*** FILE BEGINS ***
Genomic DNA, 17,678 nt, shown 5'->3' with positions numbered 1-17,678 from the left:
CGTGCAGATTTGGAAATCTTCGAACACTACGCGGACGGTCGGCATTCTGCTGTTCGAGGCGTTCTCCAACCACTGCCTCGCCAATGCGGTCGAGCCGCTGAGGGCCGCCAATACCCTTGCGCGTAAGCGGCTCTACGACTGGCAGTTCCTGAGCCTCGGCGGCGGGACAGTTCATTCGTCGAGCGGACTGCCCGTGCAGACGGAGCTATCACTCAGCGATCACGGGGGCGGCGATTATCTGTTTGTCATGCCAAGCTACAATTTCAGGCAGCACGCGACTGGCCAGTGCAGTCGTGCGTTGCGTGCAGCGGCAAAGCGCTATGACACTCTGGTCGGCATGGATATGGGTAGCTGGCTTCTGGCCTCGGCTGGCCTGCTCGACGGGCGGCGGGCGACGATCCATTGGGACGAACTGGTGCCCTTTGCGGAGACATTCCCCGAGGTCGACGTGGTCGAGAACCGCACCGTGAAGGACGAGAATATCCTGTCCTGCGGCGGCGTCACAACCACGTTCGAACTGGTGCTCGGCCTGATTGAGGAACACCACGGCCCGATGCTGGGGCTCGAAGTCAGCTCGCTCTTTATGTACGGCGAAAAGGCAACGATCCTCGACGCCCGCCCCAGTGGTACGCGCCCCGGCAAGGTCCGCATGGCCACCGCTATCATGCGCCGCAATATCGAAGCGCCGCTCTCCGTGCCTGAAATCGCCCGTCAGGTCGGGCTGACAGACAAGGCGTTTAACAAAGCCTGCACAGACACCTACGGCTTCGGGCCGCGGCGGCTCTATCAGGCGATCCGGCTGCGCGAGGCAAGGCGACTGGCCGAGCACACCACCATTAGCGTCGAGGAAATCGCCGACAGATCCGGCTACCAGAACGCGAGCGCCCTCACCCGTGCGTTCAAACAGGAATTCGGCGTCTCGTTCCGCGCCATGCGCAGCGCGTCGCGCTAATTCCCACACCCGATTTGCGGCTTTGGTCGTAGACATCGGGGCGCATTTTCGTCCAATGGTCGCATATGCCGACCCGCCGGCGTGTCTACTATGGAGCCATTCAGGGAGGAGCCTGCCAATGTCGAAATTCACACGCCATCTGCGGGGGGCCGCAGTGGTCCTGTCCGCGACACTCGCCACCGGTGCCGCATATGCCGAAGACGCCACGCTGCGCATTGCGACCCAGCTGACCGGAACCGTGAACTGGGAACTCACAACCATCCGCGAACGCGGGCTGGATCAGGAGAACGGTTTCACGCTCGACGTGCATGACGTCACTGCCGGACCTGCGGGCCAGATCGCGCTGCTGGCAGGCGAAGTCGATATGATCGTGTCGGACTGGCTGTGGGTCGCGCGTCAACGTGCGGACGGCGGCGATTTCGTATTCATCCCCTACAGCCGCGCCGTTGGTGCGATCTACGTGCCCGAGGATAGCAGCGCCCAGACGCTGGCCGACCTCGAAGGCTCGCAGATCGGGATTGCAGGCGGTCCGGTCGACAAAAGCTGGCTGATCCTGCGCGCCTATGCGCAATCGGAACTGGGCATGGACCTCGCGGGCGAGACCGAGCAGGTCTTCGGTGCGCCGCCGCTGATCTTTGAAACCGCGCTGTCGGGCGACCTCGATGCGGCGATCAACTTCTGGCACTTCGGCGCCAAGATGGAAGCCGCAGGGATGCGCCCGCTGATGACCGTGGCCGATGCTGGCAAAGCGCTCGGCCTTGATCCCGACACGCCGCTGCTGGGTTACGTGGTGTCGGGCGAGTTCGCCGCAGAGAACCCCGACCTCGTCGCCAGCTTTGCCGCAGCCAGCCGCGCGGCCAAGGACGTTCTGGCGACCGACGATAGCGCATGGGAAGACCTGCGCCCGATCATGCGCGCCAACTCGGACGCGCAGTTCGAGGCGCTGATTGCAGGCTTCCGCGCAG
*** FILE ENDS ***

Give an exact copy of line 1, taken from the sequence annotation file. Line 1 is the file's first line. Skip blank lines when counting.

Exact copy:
Genomic DNA, 17,678 nt, shown 5'->3' with positions numbered 1-17,678 from the left: